While many well-known, large-cap tech stocks stole the headlines this year, 2017 also saw several promising tech upstarts go public. One of the more recent IPOs was MongoDB (MDB -0.19%), which went public in October. MongoDB should be on every investor's radar because it's a potential disruptor to the massive $45 billion database market.

Enterprise databases store and organize business's most critical data, and while that might not seem very sexy on the surface, the mission-critical nature of databases can be very sexy from an investment point of view.

Recently, MongoDB released its first earnings report and hosted its first conference call with analysts as a public company. Here are the key takeaways.

MongoDB CEO Dev Ittycheria and other members of the management team at the Nasdaq stock exchange as green confetti falls around them.

MongoDB went public on Oct. 19, 2017. Image source: MongoDB.

Impressive growth

The most important metric for any young tech company is its revenue growth, and on this count, Mongo didn't disappoint. The company grew revenue 57.8% year-over-year in the third quarter, accelerating from an already red hot 50.7% in the first six months of 2017.

This accelerating growth was largely the result of tremendous customer wins. MongoDB had 4,900 customers at the end of the quarter, up a stunning 88% from a year ago. Much of the gains came from its new Atlas database-as-a-service product, hosted in the public cloud (as opposed to the company's more expensive Enterprise Advanced offering). Atlas makes up only 8% of revenues, but Atlas customers grew to over 2,600 in the quarter, a 37% quarter-over-quarter jump. That's 37% in just one quarter.

Like most other technology IPOs, the company continues to lose money, posting operating losses of $24.1 million in the quarter. That was actually bigger than the $19.3 million loss a year ago. And while that is certainly not the trend you would like to see, increased operating expenses are clearly paying off with accelerating customer and revenue growth.

One very big-time customer

One particularly notable win was the Washington Post Company, which selected MongoDB to manage its online publishing system. According to Mongo CEO Dev Ittycheria, [conference call transcript via Seeking Alpha], "they chose MongoDB Enterprise Advanced after a highly competitive sales process where they closely evaluated a number of other alternatives due to our proven ability to drive increased developer productivity while also helping [meet] high SLAs [service-level agreements] for up time and disaster recovery."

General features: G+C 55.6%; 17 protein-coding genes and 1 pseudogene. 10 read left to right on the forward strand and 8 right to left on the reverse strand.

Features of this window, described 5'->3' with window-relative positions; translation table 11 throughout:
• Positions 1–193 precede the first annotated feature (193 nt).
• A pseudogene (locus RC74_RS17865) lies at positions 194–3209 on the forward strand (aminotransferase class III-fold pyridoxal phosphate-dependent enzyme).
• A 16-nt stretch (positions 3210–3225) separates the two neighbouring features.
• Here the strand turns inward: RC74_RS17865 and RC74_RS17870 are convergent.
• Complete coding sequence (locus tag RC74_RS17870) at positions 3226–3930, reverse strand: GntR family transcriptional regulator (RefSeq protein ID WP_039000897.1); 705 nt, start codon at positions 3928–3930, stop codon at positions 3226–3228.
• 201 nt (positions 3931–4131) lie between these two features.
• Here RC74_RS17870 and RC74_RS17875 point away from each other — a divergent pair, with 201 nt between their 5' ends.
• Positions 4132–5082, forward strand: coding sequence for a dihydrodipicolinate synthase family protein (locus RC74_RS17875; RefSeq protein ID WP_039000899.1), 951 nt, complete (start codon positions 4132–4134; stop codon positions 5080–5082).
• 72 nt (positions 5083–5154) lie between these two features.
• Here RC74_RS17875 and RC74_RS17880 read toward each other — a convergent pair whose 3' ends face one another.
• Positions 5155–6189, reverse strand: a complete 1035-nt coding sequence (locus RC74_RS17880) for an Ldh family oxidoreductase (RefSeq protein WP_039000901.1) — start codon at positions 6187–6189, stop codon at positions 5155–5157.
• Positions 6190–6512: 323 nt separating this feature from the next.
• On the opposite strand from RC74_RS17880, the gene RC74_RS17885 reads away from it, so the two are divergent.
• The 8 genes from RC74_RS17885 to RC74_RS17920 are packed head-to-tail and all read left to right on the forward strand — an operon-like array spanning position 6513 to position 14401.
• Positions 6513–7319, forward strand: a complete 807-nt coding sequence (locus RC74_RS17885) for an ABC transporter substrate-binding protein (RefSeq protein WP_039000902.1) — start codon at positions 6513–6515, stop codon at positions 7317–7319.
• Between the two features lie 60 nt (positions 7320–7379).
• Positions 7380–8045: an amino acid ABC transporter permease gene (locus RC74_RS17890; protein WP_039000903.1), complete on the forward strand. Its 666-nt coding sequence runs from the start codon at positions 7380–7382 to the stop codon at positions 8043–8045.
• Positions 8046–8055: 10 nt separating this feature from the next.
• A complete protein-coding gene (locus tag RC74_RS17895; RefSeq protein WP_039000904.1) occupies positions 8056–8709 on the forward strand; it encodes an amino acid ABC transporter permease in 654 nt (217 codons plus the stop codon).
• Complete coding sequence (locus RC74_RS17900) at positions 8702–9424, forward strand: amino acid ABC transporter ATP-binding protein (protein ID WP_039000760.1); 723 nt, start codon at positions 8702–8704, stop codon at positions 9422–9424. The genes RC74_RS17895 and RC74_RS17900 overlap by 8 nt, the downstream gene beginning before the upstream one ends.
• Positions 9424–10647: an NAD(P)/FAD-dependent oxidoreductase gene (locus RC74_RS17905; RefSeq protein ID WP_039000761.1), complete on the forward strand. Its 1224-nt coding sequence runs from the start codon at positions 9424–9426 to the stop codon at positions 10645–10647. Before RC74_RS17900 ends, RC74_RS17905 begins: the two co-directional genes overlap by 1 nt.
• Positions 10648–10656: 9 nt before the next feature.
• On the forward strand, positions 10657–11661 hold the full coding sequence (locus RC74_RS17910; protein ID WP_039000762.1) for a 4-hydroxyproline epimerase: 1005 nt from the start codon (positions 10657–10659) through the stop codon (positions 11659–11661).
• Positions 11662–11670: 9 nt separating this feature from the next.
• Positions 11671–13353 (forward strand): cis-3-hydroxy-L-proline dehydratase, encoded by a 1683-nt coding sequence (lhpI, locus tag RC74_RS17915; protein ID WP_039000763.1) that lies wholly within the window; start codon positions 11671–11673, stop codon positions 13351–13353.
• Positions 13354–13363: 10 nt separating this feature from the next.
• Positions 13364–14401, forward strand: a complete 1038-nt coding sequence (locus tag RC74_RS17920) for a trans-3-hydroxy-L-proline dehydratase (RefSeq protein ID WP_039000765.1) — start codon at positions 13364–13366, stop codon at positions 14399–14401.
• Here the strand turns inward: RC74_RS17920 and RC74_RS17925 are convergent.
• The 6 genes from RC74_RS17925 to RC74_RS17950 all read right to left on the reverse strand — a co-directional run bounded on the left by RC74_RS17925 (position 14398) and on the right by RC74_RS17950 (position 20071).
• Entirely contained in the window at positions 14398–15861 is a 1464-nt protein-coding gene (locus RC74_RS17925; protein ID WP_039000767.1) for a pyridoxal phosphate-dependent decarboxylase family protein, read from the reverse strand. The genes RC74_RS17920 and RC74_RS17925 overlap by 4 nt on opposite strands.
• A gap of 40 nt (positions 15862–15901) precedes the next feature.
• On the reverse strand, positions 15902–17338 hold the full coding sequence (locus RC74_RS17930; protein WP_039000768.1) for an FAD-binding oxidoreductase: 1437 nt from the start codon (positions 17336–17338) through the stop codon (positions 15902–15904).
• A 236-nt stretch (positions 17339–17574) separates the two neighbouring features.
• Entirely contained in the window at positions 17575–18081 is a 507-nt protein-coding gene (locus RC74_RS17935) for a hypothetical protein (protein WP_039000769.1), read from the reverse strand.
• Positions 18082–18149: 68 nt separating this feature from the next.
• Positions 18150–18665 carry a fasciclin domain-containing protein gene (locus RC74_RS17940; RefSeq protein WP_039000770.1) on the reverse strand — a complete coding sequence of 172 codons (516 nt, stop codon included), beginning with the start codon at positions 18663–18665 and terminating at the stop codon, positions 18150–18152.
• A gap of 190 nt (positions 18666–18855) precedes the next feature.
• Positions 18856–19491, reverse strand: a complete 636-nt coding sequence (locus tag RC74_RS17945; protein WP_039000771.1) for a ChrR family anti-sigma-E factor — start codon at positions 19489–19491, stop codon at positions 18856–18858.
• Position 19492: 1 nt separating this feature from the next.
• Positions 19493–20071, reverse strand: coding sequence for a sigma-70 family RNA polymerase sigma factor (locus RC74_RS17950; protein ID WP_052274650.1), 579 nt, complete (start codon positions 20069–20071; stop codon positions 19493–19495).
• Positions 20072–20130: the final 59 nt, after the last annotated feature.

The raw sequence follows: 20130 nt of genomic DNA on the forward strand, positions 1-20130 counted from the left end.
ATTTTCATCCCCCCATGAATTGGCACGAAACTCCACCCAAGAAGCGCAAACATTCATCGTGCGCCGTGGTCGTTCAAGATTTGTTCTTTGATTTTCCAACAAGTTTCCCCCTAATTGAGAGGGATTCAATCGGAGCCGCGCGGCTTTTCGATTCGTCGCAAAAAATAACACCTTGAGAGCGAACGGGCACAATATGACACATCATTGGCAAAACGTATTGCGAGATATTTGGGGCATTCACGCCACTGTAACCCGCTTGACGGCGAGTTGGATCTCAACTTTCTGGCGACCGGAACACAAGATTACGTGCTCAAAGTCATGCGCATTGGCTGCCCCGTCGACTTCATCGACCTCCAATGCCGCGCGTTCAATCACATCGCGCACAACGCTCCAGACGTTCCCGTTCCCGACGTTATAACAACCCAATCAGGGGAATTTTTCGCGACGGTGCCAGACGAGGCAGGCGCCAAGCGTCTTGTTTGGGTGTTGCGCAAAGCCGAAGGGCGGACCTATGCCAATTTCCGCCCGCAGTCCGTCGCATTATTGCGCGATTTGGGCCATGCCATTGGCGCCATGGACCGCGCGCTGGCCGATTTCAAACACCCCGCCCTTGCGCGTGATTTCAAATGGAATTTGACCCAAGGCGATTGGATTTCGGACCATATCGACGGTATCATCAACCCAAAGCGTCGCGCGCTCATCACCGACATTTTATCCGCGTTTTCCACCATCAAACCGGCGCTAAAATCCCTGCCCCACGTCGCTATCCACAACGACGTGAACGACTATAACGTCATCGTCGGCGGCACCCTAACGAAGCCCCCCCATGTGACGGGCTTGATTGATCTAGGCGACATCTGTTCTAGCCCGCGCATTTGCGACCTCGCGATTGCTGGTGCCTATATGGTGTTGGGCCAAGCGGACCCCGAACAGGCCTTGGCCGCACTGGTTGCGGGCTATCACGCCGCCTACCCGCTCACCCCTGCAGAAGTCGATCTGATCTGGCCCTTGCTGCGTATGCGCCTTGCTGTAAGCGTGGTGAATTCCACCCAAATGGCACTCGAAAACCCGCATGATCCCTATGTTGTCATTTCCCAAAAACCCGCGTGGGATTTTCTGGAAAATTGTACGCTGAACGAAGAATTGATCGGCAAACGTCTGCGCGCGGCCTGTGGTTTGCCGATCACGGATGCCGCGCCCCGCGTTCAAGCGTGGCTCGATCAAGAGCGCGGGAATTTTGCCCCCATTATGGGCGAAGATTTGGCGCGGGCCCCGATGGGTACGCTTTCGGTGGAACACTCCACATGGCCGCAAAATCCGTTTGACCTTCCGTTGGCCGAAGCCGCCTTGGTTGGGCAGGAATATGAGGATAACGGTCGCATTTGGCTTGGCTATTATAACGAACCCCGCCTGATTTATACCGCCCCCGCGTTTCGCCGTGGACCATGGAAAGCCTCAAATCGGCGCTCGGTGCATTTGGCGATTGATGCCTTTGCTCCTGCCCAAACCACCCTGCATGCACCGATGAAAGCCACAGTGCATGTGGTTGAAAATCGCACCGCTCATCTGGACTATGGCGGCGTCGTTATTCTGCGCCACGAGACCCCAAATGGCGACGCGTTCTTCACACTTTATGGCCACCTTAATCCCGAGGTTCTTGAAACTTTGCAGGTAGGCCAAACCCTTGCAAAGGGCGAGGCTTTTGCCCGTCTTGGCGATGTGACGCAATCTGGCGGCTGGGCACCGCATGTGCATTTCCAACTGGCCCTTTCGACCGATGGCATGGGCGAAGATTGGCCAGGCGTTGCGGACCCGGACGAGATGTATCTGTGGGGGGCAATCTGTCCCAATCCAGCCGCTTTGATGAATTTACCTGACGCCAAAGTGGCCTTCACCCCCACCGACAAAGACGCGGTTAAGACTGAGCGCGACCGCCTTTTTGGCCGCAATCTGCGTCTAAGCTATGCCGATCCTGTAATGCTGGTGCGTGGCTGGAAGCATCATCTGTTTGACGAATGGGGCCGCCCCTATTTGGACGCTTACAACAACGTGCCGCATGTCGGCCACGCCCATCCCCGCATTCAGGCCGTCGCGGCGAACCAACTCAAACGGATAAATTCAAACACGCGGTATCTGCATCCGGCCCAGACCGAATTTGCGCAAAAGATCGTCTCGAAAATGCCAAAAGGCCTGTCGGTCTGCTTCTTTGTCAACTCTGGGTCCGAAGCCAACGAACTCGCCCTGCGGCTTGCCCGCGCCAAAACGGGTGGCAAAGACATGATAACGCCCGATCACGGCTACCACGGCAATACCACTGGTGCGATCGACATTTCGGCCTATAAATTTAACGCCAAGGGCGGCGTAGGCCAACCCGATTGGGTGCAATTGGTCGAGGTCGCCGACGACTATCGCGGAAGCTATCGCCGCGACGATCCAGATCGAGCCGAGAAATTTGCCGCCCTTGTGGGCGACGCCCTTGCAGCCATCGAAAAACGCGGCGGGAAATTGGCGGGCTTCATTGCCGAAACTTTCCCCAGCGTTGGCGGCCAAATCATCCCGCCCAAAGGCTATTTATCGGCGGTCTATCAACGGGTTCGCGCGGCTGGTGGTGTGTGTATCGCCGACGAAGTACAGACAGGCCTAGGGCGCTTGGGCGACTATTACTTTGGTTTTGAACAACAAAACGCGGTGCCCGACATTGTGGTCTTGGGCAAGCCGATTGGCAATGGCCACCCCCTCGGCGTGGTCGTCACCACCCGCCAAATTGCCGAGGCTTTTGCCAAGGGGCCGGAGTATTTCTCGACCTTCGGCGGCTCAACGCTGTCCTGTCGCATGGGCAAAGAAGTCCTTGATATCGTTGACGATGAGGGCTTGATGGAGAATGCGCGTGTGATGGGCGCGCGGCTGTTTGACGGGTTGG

Why is the Washington Post win particularly notable? Because Jeff Bezos, CEO of Amazon, owns The Washington Post newspaper, and while I am sure Bezos doesn't dictate what Post's management picks for its IT systems, Amazon does have its own competing database product called DynamoDB. Therefore, the fact that the Post chose Mongo over Dynamo is certainly telling.

In fact, in a recent interview with SiliconANGLE, Amazon Web Services CEO Andy Jassy said, " ... we built DynamoDB, because our customers really wanted us to have a native, nonrelational database offering, but MongoDB continues to kick butt on top of AWS." 

The fact that Amazon Web Services' leadership is proud of their software competitors (albeit those that use Amazon's infrastructure) means specialists such as MongoDB should continue to grow despite big cloud competition. With a $45 billion and growing market, there's clearly room for multiple winners.

What's new?

As always, MongoDB's continued success requires consistent product improvements, and the company was happy to announce several milestones in the quarter. These include:

  • Change Streams: This feature allows developers to build real-time streaming applications on MongoDB. Real-time streaming applications have gained greater clout this year as the Internet of Things has taken off
  • Cross-region replication: This feature ensures that even if an entire cloud region goes down, MongoDB customers' data will be protected. If teams on opposite sides of the world are working off the same database, each can work from information stored in the cloud region closer to them, ensuring optimum performance
  • Infosys partnership: This is for mainframe off-loading. Management says about 30% of Mongo's revenue comes from migrations from legacy systems (as opposed to brand-new workloads), so perhaps this partnership with the consulting giant can accelerate that part of the business
  • New product integrations: The company has deals with with business intelligence software makers Tableau and Accenture to link each company's analytics software directly with MongoDB's database.

Despite cloud giants and start-ups alike vying for a piece of the database industry pie, MongoDB seems well-positioned to succeed in this $45 billion and growing market.